Monday, April 19, 2010

Mets fans shouldn't look to Davis for salvation

So a Mets team struggling for success and validation brings its can't miss prospect to the big leagues and the New York baseball world snaps to attention. Sound familiar?

The 4-8 Mets called up hotshot first baseman Ike Davis for a much needed shot of adrenaline and to keep their fan base from defecting. Davis was having a fantastic start to the season with the team's AAA affiliate, batting .364 with 2 home runs and four ribbies in 10 games. I'm sure he would have been called up to the big-league team eventually later in the year. But I'm troubled that the Mets are bringing him up now with the team on the ropes just two weeks into the season and the manager on the hottest seat in baseball.

It reminds me of the Mets bringing up a young Darryl Strawberry in 1983, with Dwight Gooden following the next year, to carry the franchise. The two young superstars were destined for the Hall of Fame, so said all the baseball experts. Both Strawberry and Gooden initially fulfilled those high expectations, winning Rookie of the Year and Cy Young Awards. But they eventually wilted under the weight of those expectations, succumbing to the enormous pressure, turning to drugs and alcohol to cope and shortchanging their once-promising careers.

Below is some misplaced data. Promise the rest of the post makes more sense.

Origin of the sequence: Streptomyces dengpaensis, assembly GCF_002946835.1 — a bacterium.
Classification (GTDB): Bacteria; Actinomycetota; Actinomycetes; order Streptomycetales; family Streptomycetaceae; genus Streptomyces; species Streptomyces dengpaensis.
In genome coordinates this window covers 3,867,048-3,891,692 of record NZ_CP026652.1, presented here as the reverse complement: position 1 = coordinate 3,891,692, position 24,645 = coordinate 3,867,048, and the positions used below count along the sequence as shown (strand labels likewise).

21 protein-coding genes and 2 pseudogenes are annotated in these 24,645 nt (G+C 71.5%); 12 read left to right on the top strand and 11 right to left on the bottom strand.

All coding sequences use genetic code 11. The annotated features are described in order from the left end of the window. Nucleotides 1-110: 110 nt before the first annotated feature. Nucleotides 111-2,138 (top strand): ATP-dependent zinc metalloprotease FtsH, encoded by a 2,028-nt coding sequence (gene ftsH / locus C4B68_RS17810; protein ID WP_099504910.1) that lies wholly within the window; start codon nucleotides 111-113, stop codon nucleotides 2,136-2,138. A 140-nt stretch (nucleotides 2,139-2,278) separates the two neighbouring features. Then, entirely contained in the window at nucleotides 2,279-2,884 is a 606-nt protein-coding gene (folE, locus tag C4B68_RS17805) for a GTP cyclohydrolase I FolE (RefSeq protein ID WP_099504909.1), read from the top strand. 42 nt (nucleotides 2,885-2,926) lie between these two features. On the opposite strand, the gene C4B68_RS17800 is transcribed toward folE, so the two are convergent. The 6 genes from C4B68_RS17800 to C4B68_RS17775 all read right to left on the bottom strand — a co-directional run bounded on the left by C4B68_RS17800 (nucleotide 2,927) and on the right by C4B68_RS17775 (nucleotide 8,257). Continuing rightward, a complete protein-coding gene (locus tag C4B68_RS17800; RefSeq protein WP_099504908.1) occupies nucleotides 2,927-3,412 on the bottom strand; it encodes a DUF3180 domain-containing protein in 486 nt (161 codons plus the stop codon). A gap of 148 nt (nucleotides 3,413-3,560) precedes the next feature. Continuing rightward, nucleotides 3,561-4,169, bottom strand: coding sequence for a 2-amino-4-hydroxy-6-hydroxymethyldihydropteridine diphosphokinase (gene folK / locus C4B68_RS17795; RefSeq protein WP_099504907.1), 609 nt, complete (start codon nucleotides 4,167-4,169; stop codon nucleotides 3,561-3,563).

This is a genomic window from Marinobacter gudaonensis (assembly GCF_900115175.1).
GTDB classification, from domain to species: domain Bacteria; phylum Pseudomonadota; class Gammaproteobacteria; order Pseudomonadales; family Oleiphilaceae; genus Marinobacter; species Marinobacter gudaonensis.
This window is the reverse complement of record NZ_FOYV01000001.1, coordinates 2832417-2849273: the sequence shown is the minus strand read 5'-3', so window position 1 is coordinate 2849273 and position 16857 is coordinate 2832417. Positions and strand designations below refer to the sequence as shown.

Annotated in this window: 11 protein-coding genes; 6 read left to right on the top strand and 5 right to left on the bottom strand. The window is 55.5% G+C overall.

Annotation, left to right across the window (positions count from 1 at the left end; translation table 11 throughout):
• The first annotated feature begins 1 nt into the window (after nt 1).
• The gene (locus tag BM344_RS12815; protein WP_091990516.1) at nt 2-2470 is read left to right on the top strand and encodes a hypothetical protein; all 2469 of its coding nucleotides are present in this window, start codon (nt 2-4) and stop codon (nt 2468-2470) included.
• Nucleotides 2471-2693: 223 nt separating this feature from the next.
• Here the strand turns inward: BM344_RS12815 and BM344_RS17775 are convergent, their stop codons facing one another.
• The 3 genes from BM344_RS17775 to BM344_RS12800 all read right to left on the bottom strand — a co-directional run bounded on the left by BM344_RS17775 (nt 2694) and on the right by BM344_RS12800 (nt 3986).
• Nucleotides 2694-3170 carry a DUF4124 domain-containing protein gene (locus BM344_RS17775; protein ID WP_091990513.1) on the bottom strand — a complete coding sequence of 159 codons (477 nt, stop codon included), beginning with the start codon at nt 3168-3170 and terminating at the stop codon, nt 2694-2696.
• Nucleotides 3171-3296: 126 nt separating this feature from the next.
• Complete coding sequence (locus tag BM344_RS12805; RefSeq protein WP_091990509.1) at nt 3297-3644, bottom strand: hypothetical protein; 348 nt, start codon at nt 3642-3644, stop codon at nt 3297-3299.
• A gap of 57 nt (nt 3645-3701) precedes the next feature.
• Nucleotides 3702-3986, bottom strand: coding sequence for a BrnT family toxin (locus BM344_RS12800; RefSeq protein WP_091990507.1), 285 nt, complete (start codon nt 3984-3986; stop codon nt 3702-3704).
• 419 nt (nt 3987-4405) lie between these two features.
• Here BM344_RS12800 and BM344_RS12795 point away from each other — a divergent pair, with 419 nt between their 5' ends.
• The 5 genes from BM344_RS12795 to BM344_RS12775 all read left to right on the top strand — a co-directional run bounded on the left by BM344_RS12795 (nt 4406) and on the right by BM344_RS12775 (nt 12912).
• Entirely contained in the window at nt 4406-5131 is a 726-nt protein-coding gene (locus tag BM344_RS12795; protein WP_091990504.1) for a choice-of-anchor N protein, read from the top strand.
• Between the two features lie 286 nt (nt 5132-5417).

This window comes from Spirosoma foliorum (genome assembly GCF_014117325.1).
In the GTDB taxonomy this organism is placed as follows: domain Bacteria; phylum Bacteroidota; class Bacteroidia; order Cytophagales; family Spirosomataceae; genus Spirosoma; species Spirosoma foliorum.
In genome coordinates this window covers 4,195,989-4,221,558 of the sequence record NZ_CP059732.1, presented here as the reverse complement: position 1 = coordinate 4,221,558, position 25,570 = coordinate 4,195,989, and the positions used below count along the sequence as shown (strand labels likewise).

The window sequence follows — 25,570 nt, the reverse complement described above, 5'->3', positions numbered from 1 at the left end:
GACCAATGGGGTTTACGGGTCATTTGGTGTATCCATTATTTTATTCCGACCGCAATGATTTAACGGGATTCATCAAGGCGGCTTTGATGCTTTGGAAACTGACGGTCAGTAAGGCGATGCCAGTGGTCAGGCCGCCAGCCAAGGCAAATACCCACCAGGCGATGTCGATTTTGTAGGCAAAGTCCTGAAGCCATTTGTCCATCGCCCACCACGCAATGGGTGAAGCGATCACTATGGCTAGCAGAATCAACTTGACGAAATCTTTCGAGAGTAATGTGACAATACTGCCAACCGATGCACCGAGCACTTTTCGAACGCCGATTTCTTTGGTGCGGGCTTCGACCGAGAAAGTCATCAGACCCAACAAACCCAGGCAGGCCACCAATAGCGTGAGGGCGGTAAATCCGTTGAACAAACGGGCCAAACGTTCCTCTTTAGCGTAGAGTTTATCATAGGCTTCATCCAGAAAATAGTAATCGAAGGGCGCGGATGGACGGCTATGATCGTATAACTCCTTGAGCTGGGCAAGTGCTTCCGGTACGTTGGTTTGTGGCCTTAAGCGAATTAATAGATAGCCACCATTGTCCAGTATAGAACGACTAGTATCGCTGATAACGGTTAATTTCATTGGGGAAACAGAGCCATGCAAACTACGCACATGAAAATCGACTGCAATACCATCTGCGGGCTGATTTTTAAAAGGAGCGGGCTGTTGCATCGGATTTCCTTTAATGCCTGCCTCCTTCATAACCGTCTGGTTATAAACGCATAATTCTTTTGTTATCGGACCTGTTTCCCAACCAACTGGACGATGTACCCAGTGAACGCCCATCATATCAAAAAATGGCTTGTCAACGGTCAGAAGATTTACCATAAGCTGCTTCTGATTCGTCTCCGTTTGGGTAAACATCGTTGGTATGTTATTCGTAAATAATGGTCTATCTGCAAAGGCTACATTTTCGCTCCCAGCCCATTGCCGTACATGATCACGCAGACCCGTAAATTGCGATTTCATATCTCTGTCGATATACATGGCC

I'm wishing a better fate for Davis. But for that to happen, Mets fans, the media and even the Mets themselves need to guard against looking to Davis for salvation. It's ok for the fan base to get excited about what Davis represents for the future. But don't expect him to immediately turn things around. That's way too much pressure on a young player in the big city and we have seen how badly that can turn out.

Thanks to slgckgc via Wikipedia for the photo.

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